The disastrous ice storm that left hundreds of thousands of Oklahomans without electrical power prompted Attorney General Mike Hunter to issue a warning about fraudulent contractors.
He urged residents to be cautious about selecting contractors for ice-storm repairs and cleanup.
“Criminals see things like ice storms as an opportunity to make money,” Hunter said. “They prey on people’s emotions and frustrations in a sinister pattern of behavior.”
He warned against those scammers who go door-to-door, using high pressure sales tricks and requiring large amounts of cash up front.
“I know it’s hard right now with a lot of people without power or wanting to get repairs made to get back to normal life. But I encourage Oklahomans to remain patient and be cautious when choosing a contractor. If someone does become the victim to contractor fraud, contact my office,” added the Attorney General.
He also said the state’s Emergency Price Stabilization Act is still in effect for all 77 counties with the ongoing disaster emergency declaration.
The price gouging statute prohibits an increase of more than 10 percent for the price of goods and services after a declared emergency. Additionally, the act allows the attorney general to pursue charges against individuals or businesses that engage in price gouging.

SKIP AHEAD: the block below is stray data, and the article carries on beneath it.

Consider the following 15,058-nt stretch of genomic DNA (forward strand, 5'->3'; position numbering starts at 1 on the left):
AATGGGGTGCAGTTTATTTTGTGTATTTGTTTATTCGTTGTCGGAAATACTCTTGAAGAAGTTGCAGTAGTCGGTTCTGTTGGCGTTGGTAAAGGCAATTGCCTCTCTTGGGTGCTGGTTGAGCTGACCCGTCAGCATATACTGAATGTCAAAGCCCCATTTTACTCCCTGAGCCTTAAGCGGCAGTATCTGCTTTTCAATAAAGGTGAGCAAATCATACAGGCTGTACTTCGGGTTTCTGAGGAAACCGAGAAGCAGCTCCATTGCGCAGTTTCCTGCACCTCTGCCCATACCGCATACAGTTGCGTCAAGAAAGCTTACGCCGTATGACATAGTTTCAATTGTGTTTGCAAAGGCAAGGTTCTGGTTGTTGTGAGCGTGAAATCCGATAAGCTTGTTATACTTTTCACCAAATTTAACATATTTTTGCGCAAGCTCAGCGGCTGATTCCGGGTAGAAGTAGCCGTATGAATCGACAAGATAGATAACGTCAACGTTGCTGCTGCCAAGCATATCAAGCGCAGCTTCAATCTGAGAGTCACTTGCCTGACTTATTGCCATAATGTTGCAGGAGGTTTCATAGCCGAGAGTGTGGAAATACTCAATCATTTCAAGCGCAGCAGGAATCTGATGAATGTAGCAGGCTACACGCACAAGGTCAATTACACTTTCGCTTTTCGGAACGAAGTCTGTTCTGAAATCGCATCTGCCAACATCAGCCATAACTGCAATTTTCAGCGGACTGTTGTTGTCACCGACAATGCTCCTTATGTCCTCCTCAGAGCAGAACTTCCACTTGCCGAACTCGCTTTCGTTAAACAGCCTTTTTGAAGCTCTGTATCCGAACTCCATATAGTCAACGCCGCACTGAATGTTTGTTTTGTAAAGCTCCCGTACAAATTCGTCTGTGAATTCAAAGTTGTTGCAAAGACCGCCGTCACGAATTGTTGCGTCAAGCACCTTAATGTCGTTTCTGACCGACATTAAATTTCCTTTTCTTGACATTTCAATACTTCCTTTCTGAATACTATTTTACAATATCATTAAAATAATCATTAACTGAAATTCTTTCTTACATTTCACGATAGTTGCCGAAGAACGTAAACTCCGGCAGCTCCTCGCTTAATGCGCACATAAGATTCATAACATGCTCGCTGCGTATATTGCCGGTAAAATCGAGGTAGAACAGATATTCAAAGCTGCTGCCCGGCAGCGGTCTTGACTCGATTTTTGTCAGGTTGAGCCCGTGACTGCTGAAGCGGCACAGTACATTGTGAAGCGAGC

The Attorney General’s Consumer Protection Unit offers the following tips to avoid contractor fraud:
- Ask for referrals from people you trust and for references from contractors;
- Avoid fly-by-night companies and use local companies established in the community;
- Obtain written estimates from multiple contractors;
- Ensure roofers are registered with the Oklahoma Construction Industries Board by calling (405) 521-6550 or check the online database at https://cib.ok.gov/are-they-licensed;
- Be cautious of door-to-door solicitation, contractors who ask for a substantial up-front payment or request cash payment, use high pressure or aggressive sales tactics or resist the use of a written contract;
- Do not give out bank account information, social security or driver’s license numbers;
- If contractors identify themselves with a federal or state government agency, ask for credentials and call the agency they claim to be with.
Source: Attorney General